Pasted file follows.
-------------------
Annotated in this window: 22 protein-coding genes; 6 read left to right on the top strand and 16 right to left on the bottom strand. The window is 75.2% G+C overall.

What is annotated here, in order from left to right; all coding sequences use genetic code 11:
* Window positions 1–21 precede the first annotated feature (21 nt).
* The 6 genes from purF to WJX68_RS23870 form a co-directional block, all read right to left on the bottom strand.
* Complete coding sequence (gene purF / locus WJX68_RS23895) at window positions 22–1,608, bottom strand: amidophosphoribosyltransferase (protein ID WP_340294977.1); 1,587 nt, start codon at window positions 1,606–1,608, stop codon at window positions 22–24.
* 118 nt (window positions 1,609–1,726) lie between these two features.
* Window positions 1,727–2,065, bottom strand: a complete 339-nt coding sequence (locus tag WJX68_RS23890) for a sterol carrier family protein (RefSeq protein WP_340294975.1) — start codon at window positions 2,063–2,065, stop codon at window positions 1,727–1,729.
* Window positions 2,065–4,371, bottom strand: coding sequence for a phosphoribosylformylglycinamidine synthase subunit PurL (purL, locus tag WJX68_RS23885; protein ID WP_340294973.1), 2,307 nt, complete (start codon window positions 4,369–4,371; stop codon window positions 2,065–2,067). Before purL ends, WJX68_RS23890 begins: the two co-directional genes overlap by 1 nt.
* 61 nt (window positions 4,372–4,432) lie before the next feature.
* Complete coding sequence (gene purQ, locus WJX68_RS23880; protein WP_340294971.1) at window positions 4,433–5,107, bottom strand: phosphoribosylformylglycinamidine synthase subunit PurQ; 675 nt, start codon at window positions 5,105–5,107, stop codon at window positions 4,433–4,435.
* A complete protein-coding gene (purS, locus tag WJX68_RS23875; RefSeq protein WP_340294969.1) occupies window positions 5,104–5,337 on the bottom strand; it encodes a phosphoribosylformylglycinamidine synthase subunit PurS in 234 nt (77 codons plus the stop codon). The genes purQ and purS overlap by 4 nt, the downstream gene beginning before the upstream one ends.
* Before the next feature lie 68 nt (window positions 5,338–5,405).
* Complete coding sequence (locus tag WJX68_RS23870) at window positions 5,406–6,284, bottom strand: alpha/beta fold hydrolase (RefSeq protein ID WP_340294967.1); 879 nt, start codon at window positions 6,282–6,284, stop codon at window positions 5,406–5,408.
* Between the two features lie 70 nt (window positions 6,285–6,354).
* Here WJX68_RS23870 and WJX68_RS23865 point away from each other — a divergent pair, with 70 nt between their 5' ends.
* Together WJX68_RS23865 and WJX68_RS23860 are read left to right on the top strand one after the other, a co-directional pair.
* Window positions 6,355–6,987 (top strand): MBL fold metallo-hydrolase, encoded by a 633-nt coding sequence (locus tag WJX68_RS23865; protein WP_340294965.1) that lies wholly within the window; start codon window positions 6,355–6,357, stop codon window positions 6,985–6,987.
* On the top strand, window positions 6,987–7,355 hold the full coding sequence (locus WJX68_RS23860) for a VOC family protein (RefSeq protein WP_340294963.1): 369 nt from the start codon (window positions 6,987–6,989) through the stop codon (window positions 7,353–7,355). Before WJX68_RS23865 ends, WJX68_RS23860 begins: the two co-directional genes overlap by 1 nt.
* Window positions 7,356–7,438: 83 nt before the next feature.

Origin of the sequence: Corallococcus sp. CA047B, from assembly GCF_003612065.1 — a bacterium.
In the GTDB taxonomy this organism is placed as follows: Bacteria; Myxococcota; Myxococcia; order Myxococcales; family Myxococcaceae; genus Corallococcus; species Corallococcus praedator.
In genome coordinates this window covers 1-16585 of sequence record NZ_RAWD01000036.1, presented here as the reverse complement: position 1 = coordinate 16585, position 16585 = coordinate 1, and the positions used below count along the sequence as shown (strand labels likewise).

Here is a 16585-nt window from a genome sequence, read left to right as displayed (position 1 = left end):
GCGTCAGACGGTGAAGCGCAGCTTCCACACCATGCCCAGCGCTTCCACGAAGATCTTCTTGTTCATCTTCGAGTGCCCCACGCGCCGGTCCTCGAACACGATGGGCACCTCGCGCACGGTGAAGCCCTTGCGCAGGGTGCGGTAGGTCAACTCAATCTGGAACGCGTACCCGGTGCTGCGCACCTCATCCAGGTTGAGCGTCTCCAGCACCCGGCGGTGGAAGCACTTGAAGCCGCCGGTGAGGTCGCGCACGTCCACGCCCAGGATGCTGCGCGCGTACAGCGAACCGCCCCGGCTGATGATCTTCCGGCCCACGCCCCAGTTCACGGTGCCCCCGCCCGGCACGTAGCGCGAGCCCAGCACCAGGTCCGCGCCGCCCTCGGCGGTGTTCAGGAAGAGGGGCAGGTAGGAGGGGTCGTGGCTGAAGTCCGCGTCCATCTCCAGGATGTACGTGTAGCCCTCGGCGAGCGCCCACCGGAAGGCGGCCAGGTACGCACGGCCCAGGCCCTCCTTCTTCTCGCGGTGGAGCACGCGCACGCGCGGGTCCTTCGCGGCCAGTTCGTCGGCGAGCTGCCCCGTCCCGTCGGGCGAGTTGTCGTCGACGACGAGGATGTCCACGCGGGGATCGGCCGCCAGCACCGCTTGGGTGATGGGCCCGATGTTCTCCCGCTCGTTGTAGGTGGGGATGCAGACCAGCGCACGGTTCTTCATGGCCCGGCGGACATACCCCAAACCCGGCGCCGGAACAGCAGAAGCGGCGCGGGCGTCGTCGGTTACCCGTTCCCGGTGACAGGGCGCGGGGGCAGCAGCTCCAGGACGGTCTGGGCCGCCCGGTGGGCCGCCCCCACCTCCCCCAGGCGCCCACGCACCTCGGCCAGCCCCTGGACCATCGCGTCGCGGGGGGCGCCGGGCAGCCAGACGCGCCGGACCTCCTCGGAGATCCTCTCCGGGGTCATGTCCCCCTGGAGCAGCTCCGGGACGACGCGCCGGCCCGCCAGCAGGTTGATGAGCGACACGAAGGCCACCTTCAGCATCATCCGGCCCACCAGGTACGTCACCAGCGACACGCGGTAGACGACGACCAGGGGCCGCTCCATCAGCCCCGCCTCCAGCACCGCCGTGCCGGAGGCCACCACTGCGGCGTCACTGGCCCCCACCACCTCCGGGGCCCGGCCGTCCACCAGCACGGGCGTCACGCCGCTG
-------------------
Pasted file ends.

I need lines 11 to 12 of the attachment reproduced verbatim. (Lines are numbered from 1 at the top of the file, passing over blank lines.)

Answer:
* A complete protein-coding gene (purS, locus tag WJX68_RS23875; RefSeq protein WP_340294969.1) occupies window positions 5,104–5,337 on the bottom strand; it encodes a phosphoribosylformylglycinamidine synthase subunit PurS in 234 nt (77 codons plus the stop codon). The genes purQ and purS overlap by 4 nt, the downstream gene beginning before the upstream one ends.
* Before the next feature lie 68 nt (window positions 5,338–5,405).